Yes just a matter of switching the relay over to use either one of the battery when the main one goes below the threshold level. Alot of people think the diodes are not needed in that circuit, but the reason for that is to ensure that the voltage are being supplied all the time. A complete loss of supply occur when the relay swithes over from main to backup battery...although this happen very quicky but its enough to crash the machine... a big capacitor may be needed to get around this. The problem with that circuit is a loss of 0.6V during the relay switching over. I havent tested that circuit at all but I think you get the idea how it works?

    So you want your circuit continually switching between the main and backup battery according to the voltage level of your main...even when driving? yes it is possible but using a relay is not good idea.

    ITPS is just not easy to get it to work in a car.

  8. #8
    mst
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    Yes
    I think the easiest will be to wait until Maxim sends the Max787's,build the sproggy 3 that I have already bought and later sell the PW-70 and forget ITPS and tank circuits;
    I understand that the sproggy will survive crank?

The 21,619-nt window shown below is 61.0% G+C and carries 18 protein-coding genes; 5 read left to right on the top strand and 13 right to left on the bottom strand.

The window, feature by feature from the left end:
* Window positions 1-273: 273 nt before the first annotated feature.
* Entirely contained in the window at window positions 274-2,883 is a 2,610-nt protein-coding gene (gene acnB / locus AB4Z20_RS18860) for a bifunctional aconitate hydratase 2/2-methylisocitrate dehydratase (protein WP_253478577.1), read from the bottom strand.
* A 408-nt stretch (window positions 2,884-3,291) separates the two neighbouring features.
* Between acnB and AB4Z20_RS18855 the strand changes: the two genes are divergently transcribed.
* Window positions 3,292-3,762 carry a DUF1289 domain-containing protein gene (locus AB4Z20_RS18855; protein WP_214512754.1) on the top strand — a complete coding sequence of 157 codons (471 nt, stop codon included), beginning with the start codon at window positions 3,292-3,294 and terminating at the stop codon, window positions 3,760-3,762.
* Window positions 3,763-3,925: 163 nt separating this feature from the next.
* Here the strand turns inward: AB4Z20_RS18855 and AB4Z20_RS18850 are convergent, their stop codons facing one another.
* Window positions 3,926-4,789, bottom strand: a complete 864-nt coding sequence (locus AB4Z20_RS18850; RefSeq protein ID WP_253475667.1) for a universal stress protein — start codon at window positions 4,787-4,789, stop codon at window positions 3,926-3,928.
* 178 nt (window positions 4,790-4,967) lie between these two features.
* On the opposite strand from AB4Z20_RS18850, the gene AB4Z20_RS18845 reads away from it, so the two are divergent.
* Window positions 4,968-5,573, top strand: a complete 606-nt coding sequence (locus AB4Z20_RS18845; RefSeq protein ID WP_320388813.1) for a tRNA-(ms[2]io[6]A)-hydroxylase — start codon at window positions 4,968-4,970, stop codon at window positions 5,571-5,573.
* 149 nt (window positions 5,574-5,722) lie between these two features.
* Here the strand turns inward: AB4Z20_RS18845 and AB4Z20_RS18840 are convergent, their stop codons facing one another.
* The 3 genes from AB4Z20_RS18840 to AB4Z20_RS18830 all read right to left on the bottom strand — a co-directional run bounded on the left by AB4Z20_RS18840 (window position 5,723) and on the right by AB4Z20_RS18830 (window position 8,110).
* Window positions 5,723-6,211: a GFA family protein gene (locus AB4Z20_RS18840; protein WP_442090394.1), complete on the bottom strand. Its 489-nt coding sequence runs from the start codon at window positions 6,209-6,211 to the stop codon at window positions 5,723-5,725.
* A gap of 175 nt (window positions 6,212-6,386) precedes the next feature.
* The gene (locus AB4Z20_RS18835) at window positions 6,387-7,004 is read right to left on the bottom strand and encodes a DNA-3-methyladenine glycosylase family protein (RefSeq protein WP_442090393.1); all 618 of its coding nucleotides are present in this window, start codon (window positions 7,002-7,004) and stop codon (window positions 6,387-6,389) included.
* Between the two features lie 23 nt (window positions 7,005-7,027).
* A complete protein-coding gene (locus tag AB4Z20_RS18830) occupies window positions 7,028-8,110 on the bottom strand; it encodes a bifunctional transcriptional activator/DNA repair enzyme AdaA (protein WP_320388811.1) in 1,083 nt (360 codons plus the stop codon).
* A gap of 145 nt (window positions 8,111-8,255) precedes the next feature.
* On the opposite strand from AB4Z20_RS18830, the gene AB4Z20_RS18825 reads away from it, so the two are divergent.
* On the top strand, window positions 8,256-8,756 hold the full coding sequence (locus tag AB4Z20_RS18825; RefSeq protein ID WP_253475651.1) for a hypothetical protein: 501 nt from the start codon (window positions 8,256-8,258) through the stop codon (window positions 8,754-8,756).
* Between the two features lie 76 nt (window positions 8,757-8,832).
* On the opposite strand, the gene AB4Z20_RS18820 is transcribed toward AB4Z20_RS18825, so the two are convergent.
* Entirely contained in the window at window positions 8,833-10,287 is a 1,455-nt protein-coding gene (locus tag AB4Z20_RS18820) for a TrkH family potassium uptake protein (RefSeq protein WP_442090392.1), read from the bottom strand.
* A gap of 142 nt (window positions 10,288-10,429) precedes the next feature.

9. #9
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    I understand that the sproggy will survive crank?

    From what poeple say, yes they do. I dont really know because by looking at the diagram the 12V supply cannot survive. Those who said it survive the crank probably didnt use the 12V anyway...correct me if im wrong here.

    Yes building a tank circuit do get kinda messy. But its mainly aimed for those who cant use the type of PSU that can survive the crank. So build the sproggy if you think that will work best for you.

  10. #10
    mst
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    Correct if I am wrong but the Sproggy will always put out the 5 volt (even if the car's voltage is 8 volt)so it should be possible to"bump" the some of the 5 volt to 12 volt?
    At least for the motherboard and the screen,the hard drive (laptop) does not need 12 volt?